What do you think of when you hear the word forgiveness?
It may call to mind the religion of your childhood. Maybe you think of a resentment you’re trying to let go of and working on forgiving someone in your life. Or you might think of the need for forgiveness in your own life from people who were harmed by your behavior.
I believe forgiveness is a forgotten skill. It empowers you to overcome some of the things that hold you back most in your reboot. Hanging onto anger keeps you a prisoner of your emotions. Learning to forgive provides the freedom you’ve looked for in many different avenues up to this point.
Are you harboring a grudge over certain things that were said or done in the past? It’s difficult to reach the later stages of your porn addiction recovery if you won’t let go of past harms done. However, you likely aren’t sure how to get to a point where you can release them. That’s why I consider forgiveness to be a forgotten skill.
Take a moment to recall some of the worst times of your life with your out-of-control sexual behavior. You’re probably like me in that I said and did many things that caused lots of harm to others. My words and actions resulted in physical, emotional, financial, and psychological damage. I destroyed lots of relationships because porn addiction problems and masturbation were more important than anything else. Sometimes today I still cringe at the terrible things I did in my past and the hurt I caused others.
I also found that I was holding a lot of grudges when I first ended my behavior with porn and masturbation. I was so angry at other people for the way they treated me, despite the awful things I had done as well. That didn’t stop me from feeling angry for being mistreated and taken advantage of in different situations.
Safe to say I had a lot of baggage when I finally decided to control my out-of-control behavior. Forgiveness was the last thing on my mind. But I had to release some of the weight of all I was carrying because it was too painful to carry on. It wasn’t until later that I realized letting go of some of that weight was the first step to forgiveness.
Religious leaders will have you believing that forgiveness begins with others. You need to turn the other cheek and not hold grudges for what was done to you. While these are useful skills to develop, they’re likely to feel impossible when you first begin the reboot process. You can commence at a simpler level when learning to forgive.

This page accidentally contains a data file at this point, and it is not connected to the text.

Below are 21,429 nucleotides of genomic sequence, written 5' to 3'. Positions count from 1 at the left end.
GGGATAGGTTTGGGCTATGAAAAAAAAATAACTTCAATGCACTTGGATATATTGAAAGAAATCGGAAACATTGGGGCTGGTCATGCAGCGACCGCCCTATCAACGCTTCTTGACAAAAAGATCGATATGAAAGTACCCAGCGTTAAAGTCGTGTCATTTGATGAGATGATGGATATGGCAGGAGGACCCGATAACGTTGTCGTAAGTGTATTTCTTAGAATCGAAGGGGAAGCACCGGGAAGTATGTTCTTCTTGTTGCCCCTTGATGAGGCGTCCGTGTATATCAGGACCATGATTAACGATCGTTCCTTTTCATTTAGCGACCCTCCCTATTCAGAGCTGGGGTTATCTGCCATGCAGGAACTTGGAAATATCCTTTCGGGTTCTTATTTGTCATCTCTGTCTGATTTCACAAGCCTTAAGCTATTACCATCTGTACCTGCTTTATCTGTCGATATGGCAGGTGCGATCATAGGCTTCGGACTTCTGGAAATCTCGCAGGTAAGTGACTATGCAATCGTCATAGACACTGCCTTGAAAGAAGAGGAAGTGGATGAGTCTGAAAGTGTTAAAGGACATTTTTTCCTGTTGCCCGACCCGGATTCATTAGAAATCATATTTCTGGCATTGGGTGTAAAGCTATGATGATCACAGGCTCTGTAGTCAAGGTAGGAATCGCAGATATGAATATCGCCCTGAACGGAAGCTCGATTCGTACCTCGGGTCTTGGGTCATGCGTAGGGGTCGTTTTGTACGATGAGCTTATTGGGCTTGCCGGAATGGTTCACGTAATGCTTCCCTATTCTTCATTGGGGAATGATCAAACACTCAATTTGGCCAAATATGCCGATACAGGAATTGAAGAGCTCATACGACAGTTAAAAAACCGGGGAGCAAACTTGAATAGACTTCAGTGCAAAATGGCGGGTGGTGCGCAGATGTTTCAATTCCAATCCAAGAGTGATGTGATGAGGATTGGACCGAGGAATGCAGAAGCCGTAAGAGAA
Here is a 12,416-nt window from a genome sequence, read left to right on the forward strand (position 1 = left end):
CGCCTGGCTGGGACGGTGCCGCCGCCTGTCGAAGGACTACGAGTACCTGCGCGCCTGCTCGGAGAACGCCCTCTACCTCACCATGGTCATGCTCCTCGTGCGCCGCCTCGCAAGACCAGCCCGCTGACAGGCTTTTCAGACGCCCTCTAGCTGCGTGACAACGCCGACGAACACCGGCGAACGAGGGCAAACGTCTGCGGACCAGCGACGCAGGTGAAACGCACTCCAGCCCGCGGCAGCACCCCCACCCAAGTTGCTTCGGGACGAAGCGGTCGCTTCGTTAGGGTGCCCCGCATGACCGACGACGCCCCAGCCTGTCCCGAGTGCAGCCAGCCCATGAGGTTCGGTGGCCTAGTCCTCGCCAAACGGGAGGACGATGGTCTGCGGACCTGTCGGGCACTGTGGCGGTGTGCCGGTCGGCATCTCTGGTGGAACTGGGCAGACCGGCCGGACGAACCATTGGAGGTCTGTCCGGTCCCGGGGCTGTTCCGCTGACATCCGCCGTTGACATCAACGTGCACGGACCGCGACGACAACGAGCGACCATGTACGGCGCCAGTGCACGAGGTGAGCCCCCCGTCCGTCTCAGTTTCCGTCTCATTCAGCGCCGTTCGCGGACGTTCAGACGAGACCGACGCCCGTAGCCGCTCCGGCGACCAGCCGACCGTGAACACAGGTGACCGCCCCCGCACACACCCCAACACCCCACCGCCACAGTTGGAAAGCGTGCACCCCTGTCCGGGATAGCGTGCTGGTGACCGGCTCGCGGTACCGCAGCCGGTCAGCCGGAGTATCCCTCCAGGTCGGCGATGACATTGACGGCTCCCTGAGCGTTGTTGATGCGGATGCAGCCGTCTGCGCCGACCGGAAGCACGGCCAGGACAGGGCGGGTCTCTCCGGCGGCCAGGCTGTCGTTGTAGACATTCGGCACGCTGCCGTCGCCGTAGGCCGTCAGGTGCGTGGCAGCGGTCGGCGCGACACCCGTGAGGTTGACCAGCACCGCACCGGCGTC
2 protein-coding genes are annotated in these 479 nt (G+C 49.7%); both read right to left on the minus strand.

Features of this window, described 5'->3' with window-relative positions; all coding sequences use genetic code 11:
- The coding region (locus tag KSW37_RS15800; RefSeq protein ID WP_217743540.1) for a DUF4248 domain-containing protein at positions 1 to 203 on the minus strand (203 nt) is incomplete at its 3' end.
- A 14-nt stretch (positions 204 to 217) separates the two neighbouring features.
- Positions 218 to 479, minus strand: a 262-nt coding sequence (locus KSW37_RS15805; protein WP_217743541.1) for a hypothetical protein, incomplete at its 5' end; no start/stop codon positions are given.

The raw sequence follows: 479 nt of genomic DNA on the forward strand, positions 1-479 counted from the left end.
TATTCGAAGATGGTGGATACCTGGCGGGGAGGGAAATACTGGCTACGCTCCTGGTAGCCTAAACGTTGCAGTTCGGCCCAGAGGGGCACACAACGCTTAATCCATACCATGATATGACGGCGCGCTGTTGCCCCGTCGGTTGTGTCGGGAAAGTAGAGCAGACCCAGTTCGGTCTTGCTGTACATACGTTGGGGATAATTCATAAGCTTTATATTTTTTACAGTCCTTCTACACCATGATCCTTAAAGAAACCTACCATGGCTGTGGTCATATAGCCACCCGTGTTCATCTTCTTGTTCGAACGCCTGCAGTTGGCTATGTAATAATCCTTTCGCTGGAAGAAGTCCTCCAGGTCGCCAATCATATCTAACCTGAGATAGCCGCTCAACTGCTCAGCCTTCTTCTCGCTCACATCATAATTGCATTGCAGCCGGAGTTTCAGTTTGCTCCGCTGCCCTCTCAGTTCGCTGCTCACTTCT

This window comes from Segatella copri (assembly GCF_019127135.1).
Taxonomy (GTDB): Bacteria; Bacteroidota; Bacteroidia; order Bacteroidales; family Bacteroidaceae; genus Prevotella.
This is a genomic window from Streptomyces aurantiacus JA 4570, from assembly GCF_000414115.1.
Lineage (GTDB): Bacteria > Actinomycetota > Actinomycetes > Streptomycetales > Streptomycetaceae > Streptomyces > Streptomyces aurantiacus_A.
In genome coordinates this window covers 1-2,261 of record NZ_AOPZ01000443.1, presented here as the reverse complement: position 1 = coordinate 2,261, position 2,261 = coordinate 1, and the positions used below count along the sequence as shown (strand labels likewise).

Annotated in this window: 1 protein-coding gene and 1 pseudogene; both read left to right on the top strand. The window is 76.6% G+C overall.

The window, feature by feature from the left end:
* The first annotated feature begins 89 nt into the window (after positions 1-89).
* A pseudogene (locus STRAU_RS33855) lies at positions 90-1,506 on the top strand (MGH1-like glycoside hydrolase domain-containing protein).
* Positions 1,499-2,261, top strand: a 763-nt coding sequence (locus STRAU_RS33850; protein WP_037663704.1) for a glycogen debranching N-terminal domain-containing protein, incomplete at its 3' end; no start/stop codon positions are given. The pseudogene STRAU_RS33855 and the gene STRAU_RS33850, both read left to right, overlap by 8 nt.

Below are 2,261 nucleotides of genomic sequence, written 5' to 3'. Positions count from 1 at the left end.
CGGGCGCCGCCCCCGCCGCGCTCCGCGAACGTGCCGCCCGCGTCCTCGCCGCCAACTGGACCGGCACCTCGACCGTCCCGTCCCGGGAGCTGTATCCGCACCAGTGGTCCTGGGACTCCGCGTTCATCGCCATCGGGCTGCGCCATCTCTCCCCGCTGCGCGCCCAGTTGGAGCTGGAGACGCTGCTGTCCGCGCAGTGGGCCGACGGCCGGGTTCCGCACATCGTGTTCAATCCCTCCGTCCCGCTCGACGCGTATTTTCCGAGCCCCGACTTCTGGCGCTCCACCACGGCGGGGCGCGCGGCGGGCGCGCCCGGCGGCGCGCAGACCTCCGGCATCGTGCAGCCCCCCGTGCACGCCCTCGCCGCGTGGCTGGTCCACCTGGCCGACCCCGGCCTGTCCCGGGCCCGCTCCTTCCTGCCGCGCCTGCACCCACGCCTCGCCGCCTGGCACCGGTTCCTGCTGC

Forgiveness begins with you. It starts with forgiving yourself for the harmful behavior you’ve engaged in for so many years. Learning to forgive yourself frees you from the heavy load of guilt and shame that you’ve carried around for so long. As you truly embrace forgiveness for yourself, you’ll find lightness in the world that you never imagined possible.
Once you’re able to forgive yourself you can then extend forgiveness to others. Consider those you carried grudges against or felt resentment towards. Call each grudge or resentment to mind and consider whether it’s worth continuing to carry or if it’s time to forgive and move forward.
Something many people mistake about forgiveness is that it’s for the other person. They believe they need to forgive someone for that person’s sake. But forgiveness is for you, not for others. Forgiveness is a process that frees you from the mental strain and burden caused by carrying all that anger, frustration, and bitterness around.
Once you forgive someone you no longer allow them or their behavior to weigh you down. Those resentments you’ve carried for years play a significant role in what holds you back from success and happiness.
At the same time, this doesn’t absolve you of responsibility for the harm you caused. While forgiveness is for the person doing the forgiving, it doesn’t mean you get away with doing what you did. You still must acknowledge your wrongdoings and make restitution where you can. A simple “sorry” will not do, either. You’ve made apologies for years. It’s time to make genuine amends for the ways you’ve harmed others.
Once you can forgive yourself, though, facing the people you hurt becomes more tolerable. You know that you’re no longer the same person and can stand firm in your newfound convictions. As you continue to work on yourself, forgiveness will remain a constant and important part of maintaining emotional balance and wellbeing in your reboot.